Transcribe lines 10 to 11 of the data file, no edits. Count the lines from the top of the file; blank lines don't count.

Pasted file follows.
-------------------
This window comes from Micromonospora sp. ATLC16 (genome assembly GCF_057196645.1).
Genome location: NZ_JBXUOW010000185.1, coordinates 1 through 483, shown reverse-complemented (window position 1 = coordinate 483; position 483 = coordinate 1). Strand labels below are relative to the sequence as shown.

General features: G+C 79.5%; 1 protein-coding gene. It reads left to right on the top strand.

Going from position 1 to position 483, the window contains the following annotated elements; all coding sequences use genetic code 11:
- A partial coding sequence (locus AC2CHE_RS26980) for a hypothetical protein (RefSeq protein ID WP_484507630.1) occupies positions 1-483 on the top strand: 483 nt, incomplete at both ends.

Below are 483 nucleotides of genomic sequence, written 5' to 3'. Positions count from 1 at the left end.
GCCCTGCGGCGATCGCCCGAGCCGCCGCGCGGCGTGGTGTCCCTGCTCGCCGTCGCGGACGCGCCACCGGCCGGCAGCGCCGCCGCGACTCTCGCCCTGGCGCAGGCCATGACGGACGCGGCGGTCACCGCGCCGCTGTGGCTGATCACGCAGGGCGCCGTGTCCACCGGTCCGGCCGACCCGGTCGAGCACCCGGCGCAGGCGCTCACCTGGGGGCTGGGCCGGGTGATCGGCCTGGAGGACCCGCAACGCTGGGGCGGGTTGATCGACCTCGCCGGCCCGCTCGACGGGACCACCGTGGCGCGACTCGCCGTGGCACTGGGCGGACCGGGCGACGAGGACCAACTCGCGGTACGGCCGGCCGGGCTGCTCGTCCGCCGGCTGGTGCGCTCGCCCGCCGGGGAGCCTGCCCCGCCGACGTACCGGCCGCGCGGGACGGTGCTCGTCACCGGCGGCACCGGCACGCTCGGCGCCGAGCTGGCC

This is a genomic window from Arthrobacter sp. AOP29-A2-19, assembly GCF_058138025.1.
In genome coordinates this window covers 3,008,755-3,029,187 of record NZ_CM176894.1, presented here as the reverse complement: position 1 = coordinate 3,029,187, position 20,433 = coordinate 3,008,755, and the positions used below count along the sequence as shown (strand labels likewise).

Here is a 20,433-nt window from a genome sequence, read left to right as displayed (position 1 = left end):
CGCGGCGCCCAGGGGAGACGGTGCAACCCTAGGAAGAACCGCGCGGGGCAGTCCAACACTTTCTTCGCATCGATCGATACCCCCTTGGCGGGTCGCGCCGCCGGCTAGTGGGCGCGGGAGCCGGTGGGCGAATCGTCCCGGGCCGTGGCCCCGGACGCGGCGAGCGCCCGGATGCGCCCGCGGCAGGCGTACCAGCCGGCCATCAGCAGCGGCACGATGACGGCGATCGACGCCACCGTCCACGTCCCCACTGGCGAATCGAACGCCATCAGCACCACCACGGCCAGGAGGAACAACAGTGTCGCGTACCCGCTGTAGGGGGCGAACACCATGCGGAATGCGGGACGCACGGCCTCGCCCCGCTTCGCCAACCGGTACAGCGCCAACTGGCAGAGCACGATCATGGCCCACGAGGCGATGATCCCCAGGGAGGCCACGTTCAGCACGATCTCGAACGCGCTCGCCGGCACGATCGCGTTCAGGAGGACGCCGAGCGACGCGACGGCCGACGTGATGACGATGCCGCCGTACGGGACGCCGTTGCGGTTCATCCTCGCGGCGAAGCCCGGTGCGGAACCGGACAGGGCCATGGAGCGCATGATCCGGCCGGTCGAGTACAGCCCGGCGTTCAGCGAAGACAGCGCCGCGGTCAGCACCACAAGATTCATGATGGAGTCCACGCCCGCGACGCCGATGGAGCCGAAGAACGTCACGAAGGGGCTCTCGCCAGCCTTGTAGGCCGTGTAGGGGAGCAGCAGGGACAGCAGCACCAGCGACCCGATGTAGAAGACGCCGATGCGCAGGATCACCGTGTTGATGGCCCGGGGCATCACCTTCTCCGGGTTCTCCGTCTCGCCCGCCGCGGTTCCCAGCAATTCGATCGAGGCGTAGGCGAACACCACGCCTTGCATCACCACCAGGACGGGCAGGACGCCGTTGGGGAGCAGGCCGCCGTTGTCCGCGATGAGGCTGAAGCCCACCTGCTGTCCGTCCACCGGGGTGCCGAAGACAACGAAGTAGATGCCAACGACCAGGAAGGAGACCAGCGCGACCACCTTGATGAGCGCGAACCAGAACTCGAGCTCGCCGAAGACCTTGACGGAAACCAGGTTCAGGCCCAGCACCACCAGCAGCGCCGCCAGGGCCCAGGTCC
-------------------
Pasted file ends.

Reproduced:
Here is a 20,433-nt window from a genome sequence, read left to right as displayed (position 1 = left end):
CGCGGCGCCCAGGGGAGACGGTGCAACCCTAGGAAGAACCGCGCGGGGCAGTCCAACACTTTCTTCGCATCGATCGATACCCCCTTGGCGGGTCGCGCCGCCGGCTAGTGGGCGCGGGAGCCGGTGGGCGAATCGTCCCGGGCCGTGGCCCCGGACGCGGCGAGCGCCCGGATGCGCCCGCGGCAGGCGTACCAGCCGGCCATCAGCAGCGGCACGATGACGGCGATCGACGCCACCGTCCACGTCCCCACTGGCGAATCGAACGCCATCAGCACCACCACGGCCAGGAGGAACAACAGTGTCGCGTACCCGCTGTAGGGGGCGAACACCATGCGGAATGCGGGACGCACGGCCTCGCCCCGCTTCGCCAACCGGTACAGCGCCAACTGGCAGAGCACGATCATGGCCCACGAGGCGATGATCCCCAGGGAGGCCACGTTCAGCACGATCTCGAACGCGCTCGCCGGCACGATCGCGTTCAGGAGGACGCCGAGCGACGCGACGGCCGACGTGATGACGATGCCGCCGTACGGGACGCCGTTGCGGTTCATCCTCGCGGCGAAGCCCGGTGCGGAACCGGACAGGGCCATGGAGCGCATGATCCGGCCGGTCGAGTACAGCCCGGCGTTCAGCGAAGACAGCGCCGCGGTCAGCACCACAAGATTCATGATGGAGTCCACGCCCGCGACGCCGATGGAGCCGAAGAACGTCACGAAGGGGCTCTCGCCAGCCTTGTAGGCCGTGTAGGGGAGCAGCAGGGACAGCAGCACCAGCGACCCGATGTAGAAGACGCCGATGCGCAGGATCACCGTGTTGATGGCCCGGGGCATCACCTTCTCCGGGTTCTCCGTCTCGCCCGCCGCGGTTCCCAGCAATTCGATCGAGGCGTAGGCGAACACCACGCCTTGCATCACCACCAGGACGGGCAGGACGCCGTTGGGGAGCAGGCCGCCGTTGTCCGCGATGAGGCTGAAGCCCACCTGCTGTCCGTCCACCGGGGTGCCGAAGACAACGAAGTAGATGCCAACGACCAGGAAGGAGACCAGCGCGACCACCTTGATGAGCGCGAACCAGAACTCGAGCTCGCCGAAGACCTTGACGGAAACCAGGTTCAGGCCCAGCACCACCAGCAGCGCCGCCAGGGCCCAGGTCC